Installed on the site of Eero Saarinen’s North Christian Church in Columbus, Synergia is a public pavilion by the students of the IU School of Art, Architectuare + Design in Bloomington, who were directed by me in my D475 design studio in Spring 2017 and in the summer of 2017 as volunteers. The graduate students of the IUPUI School of Engineer and Technology in Indianapolis, directed by Professor Andre Tovar and myself in our ME59700 course in Spring 2017 on designing complex origami-inspired structures, also participated at this project by conducting the structural analysis and optimization. Synergia is open to the public at Exhibit Columbus between August 26th and November 26th, 2017 in Columbus, Indiana.
Synergia embodies the reality of life, community, and harmony through its simple parts working together to create a complex and light-filled space. Sitting next to Eero Saarinen’s North Christian Church in Columbus, Indiana, the translucent quality of the light found in Synergia in the daylight alludes to the hushed secondary light radiating from the perimeter of Saarinen’s structure. Colored LEDs further illuminate Synergia at night, creating an ephemeral atmosphere as Saarinen’s concrete façade serves as a backdrop. The interplay of light and shadow, acting in conjunction with the movements of compression and expansion, creates a space that fosters peace and reflection.
The generative seed for Synergia is a bisymmetric space-filling polyhedron that tessellates the space when stacked in interlocking layers. Over five hundred of the polyhedrons, measuring about two to three feet each, work together to form elongated hexagonal units. This hexagon geometry echoes the overall geometry of Saarinen’s mid-century modernist architecture and at the same time serves as the building block of a complex and diverse structure in a way that is similar to the development of biological forms, soap bubbles, and crystal patterns.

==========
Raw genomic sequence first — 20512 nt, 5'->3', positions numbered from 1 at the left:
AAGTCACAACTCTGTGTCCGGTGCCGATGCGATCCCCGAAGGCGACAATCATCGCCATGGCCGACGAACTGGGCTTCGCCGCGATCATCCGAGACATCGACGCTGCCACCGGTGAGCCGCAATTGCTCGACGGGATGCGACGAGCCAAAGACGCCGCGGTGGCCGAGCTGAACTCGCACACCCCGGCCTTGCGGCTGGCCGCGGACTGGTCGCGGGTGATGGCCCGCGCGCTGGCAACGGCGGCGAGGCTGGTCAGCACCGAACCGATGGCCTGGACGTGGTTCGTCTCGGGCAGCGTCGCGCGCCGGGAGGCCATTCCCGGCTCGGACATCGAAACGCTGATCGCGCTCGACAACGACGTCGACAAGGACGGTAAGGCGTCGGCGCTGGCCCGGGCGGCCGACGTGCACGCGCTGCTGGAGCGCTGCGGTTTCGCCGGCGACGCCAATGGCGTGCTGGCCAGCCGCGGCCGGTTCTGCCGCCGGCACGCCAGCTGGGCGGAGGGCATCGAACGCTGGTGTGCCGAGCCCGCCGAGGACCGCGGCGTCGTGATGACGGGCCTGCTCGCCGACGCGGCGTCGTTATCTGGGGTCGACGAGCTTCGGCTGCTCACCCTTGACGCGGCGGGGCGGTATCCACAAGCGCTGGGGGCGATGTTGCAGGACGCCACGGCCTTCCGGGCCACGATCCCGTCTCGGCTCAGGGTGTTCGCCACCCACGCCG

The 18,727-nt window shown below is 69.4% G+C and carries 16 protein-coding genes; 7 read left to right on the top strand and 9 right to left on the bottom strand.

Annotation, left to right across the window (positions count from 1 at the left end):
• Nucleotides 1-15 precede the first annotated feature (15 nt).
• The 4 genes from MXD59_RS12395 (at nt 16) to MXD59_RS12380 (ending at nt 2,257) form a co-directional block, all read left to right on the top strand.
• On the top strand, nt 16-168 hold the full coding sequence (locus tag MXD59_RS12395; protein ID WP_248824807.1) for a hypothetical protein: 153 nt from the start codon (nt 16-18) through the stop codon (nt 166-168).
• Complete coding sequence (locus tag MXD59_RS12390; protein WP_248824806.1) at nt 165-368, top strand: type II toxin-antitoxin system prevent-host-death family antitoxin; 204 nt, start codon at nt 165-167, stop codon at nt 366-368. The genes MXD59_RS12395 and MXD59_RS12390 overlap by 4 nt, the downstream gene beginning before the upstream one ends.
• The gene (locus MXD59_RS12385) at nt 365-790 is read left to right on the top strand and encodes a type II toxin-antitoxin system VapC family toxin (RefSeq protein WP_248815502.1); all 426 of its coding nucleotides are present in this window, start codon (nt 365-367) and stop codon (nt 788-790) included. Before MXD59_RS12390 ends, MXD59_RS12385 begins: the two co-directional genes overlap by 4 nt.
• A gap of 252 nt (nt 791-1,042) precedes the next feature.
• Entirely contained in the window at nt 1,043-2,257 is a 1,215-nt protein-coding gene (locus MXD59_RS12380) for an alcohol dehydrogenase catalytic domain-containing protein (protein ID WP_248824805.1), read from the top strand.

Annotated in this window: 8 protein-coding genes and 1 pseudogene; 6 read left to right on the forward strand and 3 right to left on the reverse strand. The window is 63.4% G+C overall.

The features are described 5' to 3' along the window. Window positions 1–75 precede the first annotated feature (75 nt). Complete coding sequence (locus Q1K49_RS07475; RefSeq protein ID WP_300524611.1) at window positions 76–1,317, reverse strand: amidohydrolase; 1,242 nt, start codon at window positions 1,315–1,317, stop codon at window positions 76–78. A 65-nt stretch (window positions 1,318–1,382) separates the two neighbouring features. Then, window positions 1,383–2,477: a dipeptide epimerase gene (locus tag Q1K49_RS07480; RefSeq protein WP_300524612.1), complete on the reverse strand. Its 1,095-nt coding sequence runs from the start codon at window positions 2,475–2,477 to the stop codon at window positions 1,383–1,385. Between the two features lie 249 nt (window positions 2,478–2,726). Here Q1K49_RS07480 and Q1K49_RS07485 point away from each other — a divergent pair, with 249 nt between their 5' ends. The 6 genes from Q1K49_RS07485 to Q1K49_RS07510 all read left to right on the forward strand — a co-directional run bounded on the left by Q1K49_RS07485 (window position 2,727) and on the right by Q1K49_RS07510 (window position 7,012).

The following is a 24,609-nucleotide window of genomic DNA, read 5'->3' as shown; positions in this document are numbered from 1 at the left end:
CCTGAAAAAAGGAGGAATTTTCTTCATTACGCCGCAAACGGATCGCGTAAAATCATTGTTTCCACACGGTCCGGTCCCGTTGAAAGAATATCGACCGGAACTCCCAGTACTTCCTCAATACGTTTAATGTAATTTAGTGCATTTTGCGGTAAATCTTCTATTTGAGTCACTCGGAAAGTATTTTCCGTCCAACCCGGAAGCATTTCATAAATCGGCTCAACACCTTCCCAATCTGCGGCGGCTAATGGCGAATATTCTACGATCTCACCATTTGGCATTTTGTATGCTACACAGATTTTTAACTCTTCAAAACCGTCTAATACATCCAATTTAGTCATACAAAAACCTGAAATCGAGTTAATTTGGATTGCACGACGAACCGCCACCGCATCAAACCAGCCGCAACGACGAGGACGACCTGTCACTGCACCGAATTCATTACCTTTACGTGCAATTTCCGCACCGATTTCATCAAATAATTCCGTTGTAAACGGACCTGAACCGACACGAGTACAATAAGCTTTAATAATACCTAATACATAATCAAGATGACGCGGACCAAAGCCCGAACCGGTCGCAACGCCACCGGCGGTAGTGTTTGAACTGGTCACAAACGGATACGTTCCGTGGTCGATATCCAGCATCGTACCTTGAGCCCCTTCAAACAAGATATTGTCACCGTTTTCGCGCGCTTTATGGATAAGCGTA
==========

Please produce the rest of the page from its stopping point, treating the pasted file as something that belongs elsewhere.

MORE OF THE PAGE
Synergia is constructed of translucent corrugated plastic sheets that are made from recycled plastic and are one hundred percent recyclable. The plastic boards were laser cut at Noblitt Fabricating in Columbus Indiana and then hand folded like origami to form each of the structural units in the studio at IU. The origami folds add the structural strength to the otherwise light and flexible plastic sheet material without the need for additional framing and assemblage. These units were then bolted together to create the overall installation. The fold lines of each unit thus form an interconnected space lattice that is light and yet structurally sound.
Students scoring the plastic board using a template by hand..
Special thanks: I would like to thank many individuals, including my colleagues at IU SoAAD (Kelly Wilson, Marleen Newman, Peg Faimon, Ryan Mandell, Tai Rogers), Exhibit Columbus members (Janice Shimizu, Josh Coggeshall, Anne Surak and Richard McCoy), community members of Columbus (Tricia Gilson, Jerry Karr, and “Bill” who lives near the North Christian Church and who is helping to ensure that the lights are on every night), and my most dedicated students Tristin Moore and Guanyao Li. Thank you all very much for helping with this project during its ideation, fabrication, construction, and installation process.